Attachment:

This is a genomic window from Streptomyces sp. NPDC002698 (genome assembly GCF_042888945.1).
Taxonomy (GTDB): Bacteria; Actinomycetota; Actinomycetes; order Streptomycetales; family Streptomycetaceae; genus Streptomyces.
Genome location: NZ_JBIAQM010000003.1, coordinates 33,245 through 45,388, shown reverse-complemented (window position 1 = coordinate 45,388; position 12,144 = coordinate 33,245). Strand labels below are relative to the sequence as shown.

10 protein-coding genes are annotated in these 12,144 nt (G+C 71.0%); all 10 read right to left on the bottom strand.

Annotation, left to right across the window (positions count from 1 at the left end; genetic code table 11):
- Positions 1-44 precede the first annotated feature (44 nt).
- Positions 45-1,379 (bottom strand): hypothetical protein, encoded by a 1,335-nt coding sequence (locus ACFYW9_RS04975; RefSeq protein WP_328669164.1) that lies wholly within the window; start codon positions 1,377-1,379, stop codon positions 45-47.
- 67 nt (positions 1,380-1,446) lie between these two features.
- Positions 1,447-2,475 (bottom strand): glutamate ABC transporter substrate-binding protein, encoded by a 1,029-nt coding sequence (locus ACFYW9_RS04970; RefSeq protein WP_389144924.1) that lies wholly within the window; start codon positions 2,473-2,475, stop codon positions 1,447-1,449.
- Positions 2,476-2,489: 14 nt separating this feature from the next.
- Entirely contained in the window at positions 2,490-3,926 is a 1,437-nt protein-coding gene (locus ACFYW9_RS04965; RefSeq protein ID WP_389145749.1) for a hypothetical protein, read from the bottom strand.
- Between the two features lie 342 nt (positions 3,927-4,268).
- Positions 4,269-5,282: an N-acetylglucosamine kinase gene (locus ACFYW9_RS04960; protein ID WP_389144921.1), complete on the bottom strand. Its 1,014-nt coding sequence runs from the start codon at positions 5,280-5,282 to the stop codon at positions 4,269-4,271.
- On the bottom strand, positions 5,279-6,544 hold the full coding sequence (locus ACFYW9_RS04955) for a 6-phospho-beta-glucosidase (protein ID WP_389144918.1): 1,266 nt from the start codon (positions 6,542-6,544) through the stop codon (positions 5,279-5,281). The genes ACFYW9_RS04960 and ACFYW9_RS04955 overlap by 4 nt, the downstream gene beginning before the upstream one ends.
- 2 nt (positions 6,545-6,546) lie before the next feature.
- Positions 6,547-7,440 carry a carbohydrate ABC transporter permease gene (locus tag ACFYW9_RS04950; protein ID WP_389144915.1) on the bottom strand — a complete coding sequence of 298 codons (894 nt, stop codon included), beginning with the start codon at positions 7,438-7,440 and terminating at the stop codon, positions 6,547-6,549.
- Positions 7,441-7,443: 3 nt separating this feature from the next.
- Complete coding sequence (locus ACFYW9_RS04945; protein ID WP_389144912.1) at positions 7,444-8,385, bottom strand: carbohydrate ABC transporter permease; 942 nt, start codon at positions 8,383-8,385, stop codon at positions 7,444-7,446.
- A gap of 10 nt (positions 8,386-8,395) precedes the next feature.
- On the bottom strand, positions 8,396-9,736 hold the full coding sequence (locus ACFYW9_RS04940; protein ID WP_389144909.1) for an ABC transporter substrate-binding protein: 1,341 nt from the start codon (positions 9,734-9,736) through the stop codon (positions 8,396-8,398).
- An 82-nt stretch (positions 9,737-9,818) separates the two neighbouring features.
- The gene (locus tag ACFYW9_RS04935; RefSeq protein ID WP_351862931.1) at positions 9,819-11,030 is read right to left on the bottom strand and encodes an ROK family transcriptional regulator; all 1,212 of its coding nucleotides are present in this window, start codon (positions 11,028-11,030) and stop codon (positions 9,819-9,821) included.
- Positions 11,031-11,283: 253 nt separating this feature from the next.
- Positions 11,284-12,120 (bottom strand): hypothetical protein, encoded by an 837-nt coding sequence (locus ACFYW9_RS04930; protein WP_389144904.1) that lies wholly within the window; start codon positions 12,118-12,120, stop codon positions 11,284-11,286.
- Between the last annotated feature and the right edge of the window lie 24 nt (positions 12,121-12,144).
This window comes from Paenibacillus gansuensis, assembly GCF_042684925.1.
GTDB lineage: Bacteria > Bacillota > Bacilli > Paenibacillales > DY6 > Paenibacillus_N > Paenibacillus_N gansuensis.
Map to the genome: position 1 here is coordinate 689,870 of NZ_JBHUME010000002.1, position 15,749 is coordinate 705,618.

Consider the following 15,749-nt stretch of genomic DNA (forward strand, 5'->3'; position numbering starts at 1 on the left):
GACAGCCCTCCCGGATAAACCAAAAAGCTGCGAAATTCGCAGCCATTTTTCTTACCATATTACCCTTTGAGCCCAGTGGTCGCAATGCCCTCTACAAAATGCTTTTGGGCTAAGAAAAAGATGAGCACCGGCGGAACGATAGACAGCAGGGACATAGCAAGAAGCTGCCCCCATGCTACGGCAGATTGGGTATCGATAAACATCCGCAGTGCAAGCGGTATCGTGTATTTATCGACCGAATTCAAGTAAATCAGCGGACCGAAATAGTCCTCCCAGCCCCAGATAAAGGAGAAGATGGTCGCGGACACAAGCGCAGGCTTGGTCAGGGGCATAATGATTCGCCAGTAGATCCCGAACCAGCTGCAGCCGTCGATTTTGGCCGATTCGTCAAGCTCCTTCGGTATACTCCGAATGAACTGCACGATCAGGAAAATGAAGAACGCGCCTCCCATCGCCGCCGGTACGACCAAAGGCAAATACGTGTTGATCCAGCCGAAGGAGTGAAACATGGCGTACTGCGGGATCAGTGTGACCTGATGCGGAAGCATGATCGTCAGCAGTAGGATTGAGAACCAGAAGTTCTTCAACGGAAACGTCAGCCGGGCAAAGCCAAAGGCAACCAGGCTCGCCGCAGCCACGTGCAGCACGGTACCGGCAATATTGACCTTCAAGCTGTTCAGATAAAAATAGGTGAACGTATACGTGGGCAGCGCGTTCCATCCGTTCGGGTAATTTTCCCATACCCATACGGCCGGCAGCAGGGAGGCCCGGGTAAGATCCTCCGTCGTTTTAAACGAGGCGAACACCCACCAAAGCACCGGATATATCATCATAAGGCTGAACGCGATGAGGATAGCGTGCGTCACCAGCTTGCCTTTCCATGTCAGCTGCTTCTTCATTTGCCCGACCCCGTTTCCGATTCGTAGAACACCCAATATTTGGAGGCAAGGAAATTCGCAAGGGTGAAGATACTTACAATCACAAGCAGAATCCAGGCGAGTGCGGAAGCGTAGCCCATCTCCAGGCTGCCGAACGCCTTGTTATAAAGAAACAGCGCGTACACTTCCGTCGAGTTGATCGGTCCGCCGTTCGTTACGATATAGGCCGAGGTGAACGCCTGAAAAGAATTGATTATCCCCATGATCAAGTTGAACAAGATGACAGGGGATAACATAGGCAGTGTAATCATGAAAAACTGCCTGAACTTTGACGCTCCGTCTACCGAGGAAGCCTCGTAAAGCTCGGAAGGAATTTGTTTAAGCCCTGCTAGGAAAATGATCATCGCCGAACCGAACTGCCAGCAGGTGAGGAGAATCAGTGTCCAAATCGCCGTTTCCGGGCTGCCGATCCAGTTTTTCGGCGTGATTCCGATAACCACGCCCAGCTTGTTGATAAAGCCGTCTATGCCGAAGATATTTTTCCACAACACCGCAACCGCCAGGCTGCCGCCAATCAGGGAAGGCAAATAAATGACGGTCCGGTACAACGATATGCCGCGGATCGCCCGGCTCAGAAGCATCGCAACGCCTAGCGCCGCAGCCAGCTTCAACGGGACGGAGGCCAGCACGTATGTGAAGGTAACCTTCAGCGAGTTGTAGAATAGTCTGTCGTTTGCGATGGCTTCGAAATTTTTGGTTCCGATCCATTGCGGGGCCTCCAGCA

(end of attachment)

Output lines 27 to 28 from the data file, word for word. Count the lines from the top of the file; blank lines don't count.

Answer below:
GTDB lineage: Bacteria > Bacillota > Bacilli > Paenibacillales > DY6 > Paenibacillus_N > Paenibacillus_N gansuensis.
Map to the genome: position 1 here is coordinate 689,870 of NZ_JBHUME010000002.1, position 15,749 is coordinate 705,618.